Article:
AN AMENDMENT to the SCHSL slogan could be: “An athlete is not crowned unless he competes according to the rules unless the rules are changed so that those who didn’t follow the rules still can be crowned.”
The administrators and athletics directors from member schools of the SCHSL held their annual conference this past weekend and approved two amendments dealing with how the SCHSL and executive committee handle rules infractions and penalties.
The first change will be the creation of an “appeals committee” that will hear from schools or students who are not satisfied with the executive committee’s decisions.
The second change deals with ineligible players. The new rule does not call for an automatic forfeiture of games in which the ineligible player participated. There now are four levels of violations: self-reported minor, non-reported minor, self-reported major, non-reported major. The punishments will be based on whether or not the use of the player gave the school a competitive advantage.
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To summarize, cheaters who get caught and punished can appeal the punishment to a “higher authority.” If the higher authority feels there was no “competitive advantage” gained, case dismissed.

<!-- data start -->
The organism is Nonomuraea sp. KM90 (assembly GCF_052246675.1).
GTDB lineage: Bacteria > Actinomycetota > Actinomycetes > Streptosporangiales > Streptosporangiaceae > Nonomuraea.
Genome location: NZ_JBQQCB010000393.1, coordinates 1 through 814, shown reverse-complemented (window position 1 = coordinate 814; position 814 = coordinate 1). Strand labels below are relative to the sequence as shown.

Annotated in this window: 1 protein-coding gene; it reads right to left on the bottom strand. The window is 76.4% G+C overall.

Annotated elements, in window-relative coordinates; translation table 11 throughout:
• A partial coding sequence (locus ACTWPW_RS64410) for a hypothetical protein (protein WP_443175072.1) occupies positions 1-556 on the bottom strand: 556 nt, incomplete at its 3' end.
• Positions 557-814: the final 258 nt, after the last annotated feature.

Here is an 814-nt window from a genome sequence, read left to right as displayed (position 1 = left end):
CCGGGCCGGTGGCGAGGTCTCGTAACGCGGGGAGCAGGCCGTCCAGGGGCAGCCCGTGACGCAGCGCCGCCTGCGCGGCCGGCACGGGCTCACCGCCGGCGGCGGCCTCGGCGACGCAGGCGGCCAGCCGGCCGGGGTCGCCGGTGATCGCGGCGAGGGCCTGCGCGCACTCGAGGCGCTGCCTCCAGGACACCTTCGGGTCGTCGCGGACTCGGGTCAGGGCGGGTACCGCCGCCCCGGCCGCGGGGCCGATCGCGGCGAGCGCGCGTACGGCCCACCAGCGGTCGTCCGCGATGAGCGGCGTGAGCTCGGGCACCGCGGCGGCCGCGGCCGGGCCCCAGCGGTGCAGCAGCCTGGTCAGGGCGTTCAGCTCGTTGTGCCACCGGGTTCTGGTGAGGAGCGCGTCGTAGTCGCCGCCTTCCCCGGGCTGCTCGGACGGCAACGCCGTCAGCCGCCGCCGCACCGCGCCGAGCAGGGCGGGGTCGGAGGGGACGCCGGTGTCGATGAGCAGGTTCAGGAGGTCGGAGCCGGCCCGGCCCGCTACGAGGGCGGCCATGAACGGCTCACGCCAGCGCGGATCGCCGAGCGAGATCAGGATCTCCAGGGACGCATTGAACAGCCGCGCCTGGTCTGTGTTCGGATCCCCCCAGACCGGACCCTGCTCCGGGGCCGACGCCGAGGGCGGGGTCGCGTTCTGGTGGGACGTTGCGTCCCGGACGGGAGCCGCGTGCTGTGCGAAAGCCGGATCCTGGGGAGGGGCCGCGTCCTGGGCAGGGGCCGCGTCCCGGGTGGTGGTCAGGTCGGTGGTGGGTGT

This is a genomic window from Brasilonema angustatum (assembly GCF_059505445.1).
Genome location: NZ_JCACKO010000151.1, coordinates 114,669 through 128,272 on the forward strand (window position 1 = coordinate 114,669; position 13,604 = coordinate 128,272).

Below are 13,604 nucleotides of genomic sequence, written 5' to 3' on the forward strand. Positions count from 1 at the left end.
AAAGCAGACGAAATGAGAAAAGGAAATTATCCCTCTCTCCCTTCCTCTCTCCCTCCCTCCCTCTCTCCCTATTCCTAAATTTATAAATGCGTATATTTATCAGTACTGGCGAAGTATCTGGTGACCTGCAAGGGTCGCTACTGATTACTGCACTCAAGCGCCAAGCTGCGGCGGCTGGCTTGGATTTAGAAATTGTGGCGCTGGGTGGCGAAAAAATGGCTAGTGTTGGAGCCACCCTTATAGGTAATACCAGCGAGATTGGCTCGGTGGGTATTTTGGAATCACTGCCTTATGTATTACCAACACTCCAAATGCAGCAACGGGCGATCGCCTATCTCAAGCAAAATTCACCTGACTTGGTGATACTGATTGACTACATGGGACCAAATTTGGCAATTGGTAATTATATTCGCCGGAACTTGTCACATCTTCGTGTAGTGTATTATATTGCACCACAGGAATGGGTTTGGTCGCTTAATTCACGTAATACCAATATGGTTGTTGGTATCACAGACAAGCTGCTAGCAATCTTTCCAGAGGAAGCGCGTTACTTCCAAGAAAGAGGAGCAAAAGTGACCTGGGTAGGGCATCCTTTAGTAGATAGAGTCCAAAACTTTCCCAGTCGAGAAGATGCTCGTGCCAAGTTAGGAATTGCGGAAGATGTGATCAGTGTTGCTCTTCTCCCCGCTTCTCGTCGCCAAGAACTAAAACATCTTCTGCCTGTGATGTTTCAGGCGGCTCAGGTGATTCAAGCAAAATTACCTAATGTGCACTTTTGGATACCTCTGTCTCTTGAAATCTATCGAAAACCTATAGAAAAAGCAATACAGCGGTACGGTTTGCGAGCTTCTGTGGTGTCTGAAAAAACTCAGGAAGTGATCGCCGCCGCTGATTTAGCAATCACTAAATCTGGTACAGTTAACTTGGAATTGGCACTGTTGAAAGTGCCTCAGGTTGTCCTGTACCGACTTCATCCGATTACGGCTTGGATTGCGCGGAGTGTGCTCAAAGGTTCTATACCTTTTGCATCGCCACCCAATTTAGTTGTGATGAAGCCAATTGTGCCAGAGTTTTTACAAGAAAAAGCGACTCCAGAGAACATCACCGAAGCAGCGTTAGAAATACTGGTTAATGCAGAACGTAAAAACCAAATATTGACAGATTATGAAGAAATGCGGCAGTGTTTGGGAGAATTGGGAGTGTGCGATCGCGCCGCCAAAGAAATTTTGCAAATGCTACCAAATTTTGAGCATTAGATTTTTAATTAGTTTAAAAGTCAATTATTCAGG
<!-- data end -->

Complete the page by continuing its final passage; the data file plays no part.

Two things concern me about these decisions.
First, the amendments came because the state government imposed its will upon the SCHSL.
Second, who gets to define “competitive advantage”? That is something that is relative to the school involved and its competition.
The SCHSL took straw polls at the conference on several proposals for the upcoming realignment.
The three-class system (two divisions in each class) seemed to be the most popular among the 4A, 3A, and 2A members, while the Class A members voted almost unanimously to keep the system as it is.
The four-class system in place with two divisions in 4A, 2A, and A got a lot of support. The 3A coaches’ attempt to split to two divisions failed at their conference last year but has a lot of support now. So if the decision is to stay with four classifications, we could see 3A join the other classifications in splitting into two divisions.
The five-class proposal that the executive committee was set to vote on two months ago got very little support at this conference.
It doesn’t matter which proposal the SCHSL decides upon if the ridiculous points system that currently is in place is kept (allowing for 32 teams in each class to make the playoffs). In that case, the postseason and championships are devalued.
Crowning more than one champion in any classification diminishes from what a championship is supposed mean.
But, hey — at least they don’t have to play by the rules to get there.